During the Second World War, the Princess, having at that point converted to Orthodoxy, stayed in her husband’s homeland of Greece, where she hid Jewish refugees from the Germans. After the War, she founded the Christian Sisterhood of Martha & Mary. Alice von Battenberg died in 1969 in England. At first she was buried in the Royal St George’s Chapel, but in 1988 her remains, according to her will, were transferred to the Church of St Mary Magdalene.

– How were the actual celebrations in honor of the centenary of the death of the Alapaevsk Martyrs? What was the atmosphere like in the convent?

– Everyone was anticipating that day with trepidation. On the eve, I visited the grave of the person who brought the relics of the nun-martyrs out of Russia through Peking into Jerusalem. He is Fr. Seraphim, abbot of St. Alexis Skete in the Diocese of Perm, a spiritual friend of the Grand Duchess. Immediately after the October Revolution, Abbott Seraphim was in Moscow and invited her to go with him to Alapaevsk, where trusted people in sketes could hide the Grand Duchess. Elizabeth Feodorovna refused to hide, but at the end of their meeting added: "If they will kill me, then I ask of you to give me a Christian burial." The remains of the holy nun-martyr were brought to Jerusalem in 1921 and placed into the crypt of the Church of the Holy Equal-to-the-Apostles Mary Magdalene in Gethsemane.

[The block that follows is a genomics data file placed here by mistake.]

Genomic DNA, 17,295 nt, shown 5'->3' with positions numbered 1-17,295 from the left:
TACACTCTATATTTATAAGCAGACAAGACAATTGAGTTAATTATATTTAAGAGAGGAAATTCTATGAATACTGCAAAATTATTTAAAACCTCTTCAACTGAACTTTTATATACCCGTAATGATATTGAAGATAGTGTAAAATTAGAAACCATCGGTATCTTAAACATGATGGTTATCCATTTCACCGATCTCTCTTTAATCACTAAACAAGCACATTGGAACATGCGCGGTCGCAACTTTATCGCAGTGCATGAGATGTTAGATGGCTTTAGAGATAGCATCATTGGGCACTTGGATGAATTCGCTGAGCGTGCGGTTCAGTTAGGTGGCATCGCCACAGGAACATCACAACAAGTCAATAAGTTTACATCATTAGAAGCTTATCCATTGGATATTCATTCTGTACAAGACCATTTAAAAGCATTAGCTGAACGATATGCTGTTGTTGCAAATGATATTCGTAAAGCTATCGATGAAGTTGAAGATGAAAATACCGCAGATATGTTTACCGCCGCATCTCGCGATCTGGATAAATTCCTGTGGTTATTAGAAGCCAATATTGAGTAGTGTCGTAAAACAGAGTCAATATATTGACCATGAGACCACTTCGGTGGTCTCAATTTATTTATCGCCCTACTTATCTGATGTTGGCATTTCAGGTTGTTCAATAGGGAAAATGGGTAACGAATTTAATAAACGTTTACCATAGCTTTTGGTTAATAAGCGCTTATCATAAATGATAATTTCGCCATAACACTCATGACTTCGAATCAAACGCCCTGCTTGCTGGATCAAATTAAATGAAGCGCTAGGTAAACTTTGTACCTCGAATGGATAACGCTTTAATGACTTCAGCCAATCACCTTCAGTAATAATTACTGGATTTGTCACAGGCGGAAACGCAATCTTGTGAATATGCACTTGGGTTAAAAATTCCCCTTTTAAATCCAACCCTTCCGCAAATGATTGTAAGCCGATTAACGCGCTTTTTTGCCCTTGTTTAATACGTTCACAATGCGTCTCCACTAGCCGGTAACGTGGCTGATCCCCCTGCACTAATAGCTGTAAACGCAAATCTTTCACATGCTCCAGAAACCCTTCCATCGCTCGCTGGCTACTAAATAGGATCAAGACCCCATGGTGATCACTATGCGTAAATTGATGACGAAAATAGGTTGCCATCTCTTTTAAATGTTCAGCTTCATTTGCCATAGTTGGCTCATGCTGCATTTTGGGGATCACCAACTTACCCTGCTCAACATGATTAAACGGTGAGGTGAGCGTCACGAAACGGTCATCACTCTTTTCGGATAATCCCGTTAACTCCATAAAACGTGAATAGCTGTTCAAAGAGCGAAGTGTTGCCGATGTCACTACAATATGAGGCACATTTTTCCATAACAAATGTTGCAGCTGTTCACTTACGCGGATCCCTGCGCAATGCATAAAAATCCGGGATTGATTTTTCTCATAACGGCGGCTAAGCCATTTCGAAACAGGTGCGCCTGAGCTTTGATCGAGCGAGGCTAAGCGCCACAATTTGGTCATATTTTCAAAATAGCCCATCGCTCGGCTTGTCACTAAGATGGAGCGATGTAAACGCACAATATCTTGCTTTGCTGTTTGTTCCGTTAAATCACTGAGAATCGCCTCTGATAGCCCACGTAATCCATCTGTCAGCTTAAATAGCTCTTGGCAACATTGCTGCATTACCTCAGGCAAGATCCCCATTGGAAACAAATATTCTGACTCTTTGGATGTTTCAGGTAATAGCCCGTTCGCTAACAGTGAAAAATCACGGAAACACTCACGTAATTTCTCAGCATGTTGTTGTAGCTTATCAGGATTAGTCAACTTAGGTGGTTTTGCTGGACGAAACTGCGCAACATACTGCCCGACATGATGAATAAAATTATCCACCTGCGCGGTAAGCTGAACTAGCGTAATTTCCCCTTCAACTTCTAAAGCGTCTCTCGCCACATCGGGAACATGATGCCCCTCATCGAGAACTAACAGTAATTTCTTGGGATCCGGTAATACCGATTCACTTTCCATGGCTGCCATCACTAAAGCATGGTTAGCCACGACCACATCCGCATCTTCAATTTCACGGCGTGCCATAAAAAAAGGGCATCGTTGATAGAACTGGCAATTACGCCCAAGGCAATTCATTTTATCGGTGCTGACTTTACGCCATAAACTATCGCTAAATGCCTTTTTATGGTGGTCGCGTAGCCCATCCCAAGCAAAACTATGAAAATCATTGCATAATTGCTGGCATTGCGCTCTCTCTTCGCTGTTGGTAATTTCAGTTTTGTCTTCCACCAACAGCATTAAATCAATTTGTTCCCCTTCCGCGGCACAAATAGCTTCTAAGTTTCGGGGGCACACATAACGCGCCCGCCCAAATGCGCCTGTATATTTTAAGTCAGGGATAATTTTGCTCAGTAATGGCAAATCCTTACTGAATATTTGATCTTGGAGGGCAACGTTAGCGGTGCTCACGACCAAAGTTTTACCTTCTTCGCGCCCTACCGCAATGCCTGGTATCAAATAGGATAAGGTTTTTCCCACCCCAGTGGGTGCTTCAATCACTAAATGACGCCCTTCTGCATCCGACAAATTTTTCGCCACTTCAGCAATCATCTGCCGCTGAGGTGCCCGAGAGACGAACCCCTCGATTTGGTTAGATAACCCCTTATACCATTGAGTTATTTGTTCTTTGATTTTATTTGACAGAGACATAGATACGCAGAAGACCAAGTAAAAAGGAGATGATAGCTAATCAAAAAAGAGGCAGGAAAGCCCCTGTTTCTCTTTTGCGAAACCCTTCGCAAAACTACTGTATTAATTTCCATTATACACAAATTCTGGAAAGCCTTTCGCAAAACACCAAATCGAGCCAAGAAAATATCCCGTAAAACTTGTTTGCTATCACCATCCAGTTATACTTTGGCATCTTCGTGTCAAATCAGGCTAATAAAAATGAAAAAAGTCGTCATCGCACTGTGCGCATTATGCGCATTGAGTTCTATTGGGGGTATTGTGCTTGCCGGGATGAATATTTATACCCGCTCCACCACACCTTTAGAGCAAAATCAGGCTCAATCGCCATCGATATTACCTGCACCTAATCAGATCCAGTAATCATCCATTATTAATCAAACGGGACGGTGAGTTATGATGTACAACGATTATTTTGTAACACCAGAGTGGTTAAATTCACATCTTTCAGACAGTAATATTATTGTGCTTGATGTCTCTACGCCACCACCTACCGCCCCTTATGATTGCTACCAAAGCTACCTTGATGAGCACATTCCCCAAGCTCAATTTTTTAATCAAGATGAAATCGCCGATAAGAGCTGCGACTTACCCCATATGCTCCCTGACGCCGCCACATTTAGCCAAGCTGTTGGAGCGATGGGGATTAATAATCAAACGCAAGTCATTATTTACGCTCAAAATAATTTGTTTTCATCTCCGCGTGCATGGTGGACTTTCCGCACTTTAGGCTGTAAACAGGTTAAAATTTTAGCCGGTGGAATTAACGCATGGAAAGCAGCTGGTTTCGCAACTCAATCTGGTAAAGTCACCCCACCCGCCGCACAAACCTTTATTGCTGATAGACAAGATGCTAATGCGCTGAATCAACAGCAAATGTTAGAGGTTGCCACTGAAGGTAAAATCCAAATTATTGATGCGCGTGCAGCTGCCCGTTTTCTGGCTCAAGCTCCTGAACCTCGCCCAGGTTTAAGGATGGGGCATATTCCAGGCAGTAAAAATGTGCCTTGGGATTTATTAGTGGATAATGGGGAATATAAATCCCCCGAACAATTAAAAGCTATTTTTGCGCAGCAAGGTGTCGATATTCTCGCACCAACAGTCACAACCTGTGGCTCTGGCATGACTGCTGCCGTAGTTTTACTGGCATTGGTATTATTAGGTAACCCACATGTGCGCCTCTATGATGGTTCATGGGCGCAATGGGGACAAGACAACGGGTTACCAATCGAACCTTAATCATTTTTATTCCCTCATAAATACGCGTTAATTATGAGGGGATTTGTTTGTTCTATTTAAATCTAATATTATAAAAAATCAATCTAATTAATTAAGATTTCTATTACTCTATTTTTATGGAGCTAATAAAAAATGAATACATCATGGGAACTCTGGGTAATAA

Abbott Seraphim is buried in the Greek monastery in Viri Galilæi on the Mount of Olives.

On the very day of the feast, July 18, hierarchal Liturgy was celebrated, co-served by the Head of the Ecclesiastical Mission Archimandrite Roman, Head of the Ecclesiastical Mission (MP) Archimandrite Alexander (Elisov), and local clergy. The sisters of the Mount of Olives, Gethsemane, and the "Hill Country" (Gorny) Convents prayed at the divine services. After Communion, Patriarch Theophilus III arrived at the church. A moleben was served before the tomb of Elizabeth Feodorovna. His Beatitude remarked that he is always glad to visit the Russian monasteries, thanked the sisters for their efforts, and the pilgrims who had gathered for the feast for their prayers. The Patriarch especially noted the fact that the nun-martyr, a Lutheran by birth, continued to serve the people and did not leave Russia, even when her life was at risk.

Two Anglophone parishes in the Eastern American Diocese: in Rocky Hill, NJ, and in Columbia, SC, a large number of whose parishioners are converts, are consecrated in honor of the Nun-Martyr Elizabeth. Convents in Germany and America are named in her honor. The faith and labors of this martyr have disseminated amongst non-Russian people. And, by her prayers, these people are receiving the Orthodox Faith.

– Your Grace, when did you yourself learn of the Nun-Martyr and the Royal Family?

– In our family, we were raised from childhood in the Orthodox Faith. I was seven years old when the Russian Church Abroad added the New Martyrs of Russia to the calendar of saints. The glorification took place in the Synodal Cathedral of the Sign. The icon of the New Martyrs was painted by Archimandrite Cyprian (Pyzhov).